Long-term followup is usually necessary to monitor the child’s recuperation and growth. Evaluation includes x rays of matching limbs at 3- to 6-month intervals for at least 2 years. Some fractures require periodic evaluations until the child’s bones have finished growing. Sometimes a growth arrest line (a line on the x ray where the bone stopped growing temporarily) may appear as a marker of the injury. Continued bone growth away from that line may mean there will not be a long-term problem, and the doctor may decide to stop following the patient.
About 85 percent of growth plate fractures heal without any lasting effect. Whether an arrest of growth occurs depends on the treatment provided, and the following factors, in descending order of importance:
- Severity of the injury. If the injury causes the blood supply to the epiphysis to be cut off, growth can be stunted. If the growth plate is shifted, shattered, or crushed, the growth plate may close prematurely, forming a bony bridge or “bar.” The risk of growth arrest is higher in this setting. An open injury in which the skin is broken carries the risk of infection, which could destroy the growth plate.
- Age of the child. In a younger child, the bones have a great deal of growing to do; therefore, growth arrest can be more serious, and closer surveillance is needed. It is also true, however, that younger bones have a greater ability to heal.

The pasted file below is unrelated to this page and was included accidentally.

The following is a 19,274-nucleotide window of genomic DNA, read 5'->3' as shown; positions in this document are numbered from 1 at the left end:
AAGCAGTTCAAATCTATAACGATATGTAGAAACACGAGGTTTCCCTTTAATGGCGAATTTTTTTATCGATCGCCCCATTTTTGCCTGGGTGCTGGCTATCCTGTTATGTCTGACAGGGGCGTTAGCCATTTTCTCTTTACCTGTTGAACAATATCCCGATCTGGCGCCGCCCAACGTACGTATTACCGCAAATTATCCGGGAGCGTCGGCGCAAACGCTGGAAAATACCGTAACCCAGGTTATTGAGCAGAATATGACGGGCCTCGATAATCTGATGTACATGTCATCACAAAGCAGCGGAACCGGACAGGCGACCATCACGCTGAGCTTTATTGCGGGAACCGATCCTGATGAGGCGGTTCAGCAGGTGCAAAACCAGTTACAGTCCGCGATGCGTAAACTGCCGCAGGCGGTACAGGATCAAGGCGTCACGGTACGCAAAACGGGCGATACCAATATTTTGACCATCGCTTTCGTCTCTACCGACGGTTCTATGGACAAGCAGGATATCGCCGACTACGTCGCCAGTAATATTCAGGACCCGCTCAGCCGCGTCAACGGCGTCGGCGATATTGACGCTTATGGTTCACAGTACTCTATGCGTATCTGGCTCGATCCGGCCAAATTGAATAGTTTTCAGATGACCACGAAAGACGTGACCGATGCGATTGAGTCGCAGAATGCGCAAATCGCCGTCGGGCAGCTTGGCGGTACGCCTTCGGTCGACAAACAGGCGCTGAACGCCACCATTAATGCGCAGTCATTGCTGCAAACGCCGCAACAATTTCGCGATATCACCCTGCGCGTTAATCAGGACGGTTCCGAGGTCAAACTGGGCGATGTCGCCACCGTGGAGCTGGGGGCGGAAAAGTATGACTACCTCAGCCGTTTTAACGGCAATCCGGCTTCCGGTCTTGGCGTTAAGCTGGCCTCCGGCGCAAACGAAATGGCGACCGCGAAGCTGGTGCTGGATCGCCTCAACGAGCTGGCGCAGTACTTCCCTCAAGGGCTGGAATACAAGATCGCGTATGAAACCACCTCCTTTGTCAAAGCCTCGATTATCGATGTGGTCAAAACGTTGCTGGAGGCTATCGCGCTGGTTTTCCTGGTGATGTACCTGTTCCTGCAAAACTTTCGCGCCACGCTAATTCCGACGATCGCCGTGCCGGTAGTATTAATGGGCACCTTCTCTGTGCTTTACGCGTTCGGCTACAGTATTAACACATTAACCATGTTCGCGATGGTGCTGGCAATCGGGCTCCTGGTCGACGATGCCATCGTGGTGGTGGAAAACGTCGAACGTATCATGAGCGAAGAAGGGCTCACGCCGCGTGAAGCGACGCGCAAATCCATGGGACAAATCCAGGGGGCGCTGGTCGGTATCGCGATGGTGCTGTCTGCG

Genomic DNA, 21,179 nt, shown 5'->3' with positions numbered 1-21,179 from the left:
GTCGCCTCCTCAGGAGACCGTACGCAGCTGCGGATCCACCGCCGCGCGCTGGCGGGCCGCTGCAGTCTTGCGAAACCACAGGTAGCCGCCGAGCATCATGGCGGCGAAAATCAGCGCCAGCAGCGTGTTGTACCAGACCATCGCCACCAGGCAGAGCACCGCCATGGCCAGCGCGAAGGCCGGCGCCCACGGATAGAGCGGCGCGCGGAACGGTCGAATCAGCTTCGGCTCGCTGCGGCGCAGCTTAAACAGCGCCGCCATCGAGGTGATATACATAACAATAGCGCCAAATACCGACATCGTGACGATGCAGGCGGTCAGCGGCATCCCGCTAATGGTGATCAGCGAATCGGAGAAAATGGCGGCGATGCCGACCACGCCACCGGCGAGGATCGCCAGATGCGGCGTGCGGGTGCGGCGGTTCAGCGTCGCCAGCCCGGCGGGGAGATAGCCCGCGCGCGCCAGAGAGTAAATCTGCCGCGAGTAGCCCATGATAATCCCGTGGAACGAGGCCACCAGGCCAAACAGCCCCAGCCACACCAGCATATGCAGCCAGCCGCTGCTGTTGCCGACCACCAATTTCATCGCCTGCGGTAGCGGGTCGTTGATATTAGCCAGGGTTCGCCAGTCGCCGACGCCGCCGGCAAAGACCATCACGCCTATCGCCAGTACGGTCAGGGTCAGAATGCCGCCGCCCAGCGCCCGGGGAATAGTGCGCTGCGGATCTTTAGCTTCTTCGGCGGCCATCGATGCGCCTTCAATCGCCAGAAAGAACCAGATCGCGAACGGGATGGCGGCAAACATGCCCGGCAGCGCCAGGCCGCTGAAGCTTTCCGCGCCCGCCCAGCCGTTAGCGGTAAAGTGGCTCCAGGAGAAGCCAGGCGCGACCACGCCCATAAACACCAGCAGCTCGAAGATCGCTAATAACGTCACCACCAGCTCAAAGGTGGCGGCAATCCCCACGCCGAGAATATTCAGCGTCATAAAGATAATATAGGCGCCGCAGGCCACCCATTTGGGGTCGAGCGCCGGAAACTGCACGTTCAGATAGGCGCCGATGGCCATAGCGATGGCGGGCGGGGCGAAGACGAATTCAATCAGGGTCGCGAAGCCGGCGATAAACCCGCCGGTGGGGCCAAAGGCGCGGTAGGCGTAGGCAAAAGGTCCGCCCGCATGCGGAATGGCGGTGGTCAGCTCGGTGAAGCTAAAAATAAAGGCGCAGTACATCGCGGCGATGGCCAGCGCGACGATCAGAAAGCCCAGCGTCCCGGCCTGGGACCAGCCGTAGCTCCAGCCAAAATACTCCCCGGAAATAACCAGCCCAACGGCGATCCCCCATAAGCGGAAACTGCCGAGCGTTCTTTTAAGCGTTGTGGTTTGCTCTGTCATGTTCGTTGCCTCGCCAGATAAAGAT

- Which growth plate is injured. Some growth plates, such as those in the region of the knee, are more involved in extensive bone growth than others.
- Type of fracture. Of the six fracture types described earlier, types IV, V, and VI are the most serious.
The most frequent complication of a growth plate fracture is premature arrest of bone growth. The affected bone grows less than it would have without the injury, and the resulting limb could be shorter than the opposite, uninjured limb. If only part of the growth plate is injured, growth may be lopsided and the limb may become crooked.
Growth plate injuries at the knee have the greatest risk of complications. Nerve and blood vessel damage occurs most frequently there. Injuries to the knee have a much higher incidence of premature growth arrest and crooked growth.
Researchers supported by the National Institutes of Health continue to seek better ways to diagnose and treat growth plate injuries and to improve patient outcomes. Examples of such work include:
- Use of therapies to enhance the body’s production of chondrocytes. These cells are essential to growth at the ends of the bones.
- Research on drugs that protect the growth plate during radiation treatment.
- Identifying radiologic predictors for premature closure of the growth plate following fractures. By predicting the injuries most likely to result in arrested growth, doctors could opt to treat them differently and more aggressively.
- Research on cancer drugs to determine which ones are likely to affect the growth plates.